In the fall of 1792, France’s National Convention reached a momentous decision. Not only would former King Louis XVI stand trial, charged with 33 separate crimes against the French nation; the Convention itself, not a criminal court, would try him. Many deputies opposed taking on the role of a court. Some wanted Louis to go on trial as an ordinary criminal. Maximilien Robespierre insisted that no trial was needed at all, since the French nation had already pronounced sentence upon Louis by overthrowing him the previous August. But in the end, it was the argument of Louis-Antoine de Saint-Just that prevailed. “This man must reign or die,” he said of Louis. “It is impossible to reign innocently… Citizens, the court which must judge Louis is not a judicial court. It is a council, it is the People, it is you.” The Convention put Louis on trial that winter, convicted him, and sentenced him to death.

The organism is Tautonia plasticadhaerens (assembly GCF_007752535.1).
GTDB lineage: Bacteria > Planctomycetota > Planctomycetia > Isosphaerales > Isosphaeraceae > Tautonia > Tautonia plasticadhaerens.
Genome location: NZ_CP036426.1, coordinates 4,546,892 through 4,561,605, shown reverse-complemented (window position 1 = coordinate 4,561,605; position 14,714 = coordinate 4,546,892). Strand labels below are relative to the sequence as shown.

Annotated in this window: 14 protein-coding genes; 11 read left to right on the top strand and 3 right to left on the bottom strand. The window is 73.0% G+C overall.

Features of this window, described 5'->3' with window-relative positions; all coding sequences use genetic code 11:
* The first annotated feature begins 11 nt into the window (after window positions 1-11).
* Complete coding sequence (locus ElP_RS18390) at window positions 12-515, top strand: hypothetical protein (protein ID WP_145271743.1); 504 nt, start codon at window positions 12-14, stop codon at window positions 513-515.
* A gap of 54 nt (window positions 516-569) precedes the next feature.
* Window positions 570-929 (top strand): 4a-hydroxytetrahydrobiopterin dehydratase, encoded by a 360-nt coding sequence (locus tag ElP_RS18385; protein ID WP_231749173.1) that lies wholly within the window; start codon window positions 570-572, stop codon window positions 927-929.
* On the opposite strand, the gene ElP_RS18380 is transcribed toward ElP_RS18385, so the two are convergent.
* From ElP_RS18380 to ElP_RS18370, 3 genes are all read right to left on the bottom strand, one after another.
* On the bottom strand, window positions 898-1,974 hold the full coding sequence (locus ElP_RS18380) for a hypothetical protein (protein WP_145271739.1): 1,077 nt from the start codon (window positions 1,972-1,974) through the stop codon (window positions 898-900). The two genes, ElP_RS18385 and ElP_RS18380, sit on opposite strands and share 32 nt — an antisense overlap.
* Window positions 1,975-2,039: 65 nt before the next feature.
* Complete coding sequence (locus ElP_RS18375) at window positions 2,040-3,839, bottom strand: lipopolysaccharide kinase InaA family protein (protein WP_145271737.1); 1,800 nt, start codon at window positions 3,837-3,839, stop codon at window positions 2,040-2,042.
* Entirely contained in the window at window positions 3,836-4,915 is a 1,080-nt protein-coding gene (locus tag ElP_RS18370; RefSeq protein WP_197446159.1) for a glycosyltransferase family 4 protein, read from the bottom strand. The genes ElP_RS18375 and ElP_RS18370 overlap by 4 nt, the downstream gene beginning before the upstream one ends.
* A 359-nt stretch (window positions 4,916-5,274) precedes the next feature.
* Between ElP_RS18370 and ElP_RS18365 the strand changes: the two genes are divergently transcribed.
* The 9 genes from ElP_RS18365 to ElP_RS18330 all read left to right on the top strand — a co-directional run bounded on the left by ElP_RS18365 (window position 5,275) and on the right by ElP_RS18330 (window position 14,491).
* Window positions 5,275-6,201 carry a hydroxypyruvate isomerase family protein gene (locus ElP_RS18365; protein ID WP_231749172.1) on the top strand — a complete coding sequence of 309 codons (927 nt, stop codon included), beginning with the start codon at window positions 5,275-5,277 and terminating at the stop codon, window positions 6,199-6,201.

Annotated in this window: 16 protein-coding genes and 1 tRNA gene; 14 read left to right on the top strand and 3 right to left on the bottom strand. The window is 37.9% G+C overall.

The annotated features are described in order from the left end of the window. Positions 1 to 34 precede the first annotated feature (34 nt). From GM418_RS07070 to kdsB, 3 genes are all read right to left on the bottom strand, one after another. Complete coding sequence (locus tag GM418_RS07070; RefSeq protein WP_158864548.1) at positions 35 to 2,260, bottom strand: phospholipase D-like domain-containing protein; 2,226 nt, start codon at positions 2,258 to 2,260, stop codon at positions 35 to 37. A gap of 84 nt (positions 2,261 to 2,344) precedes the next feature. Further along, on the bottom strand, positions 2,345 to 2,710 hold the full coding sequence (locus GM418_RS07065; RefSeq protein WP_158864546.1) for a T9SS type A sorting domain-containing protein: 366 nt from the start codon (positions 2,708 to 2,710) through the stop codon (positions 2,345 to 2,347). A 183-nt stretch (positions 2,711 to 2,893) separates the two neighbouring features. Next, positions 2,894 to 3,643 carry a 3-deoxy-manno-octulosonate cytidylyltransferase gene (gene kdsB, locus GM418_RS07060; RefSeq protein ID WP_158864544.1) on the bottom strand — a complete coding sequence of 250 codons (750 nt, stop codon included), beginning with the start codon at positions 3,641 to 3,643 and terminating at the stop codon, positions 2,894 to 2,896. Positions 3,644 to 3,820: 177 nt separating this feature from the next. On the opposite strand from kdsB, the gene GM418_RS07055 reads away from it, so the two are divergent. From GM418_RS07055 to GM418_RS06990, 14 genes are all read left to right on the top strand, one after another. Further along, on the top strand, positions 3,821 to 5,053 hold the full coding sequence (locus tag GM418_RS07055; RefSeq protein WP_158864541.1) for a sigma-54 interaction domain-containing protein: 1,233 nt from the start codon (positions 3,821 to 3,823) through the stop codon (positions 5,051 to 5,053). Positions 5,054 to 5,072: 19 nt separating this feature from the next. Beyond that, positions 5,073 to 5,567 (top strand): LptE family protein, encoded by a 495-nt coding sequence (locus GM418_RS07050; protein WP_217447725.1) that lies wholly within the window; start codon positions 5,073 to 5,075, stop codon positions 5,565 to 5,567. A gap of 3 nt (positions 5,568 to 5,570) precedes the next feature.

A really interesting question David. The results of such public trials are preordained. The National Assembly was not going to spare the king and the US Senate would not convict Trump. Then what? How should societies handle despots -- particularly someone like Trump who is planning a comeback and who has already declared his intention to dedicate his 2nd term to revenge. Should we just hope he doesn't get elected? Hasn't the experience of modern democracies showed us repeatedly that crooks, demagogues, and racists can get elected and then destroy democracy? The legal system is the last defense -- the only thing that can spare us from the fate of Russia, Turkey, Hungary etc.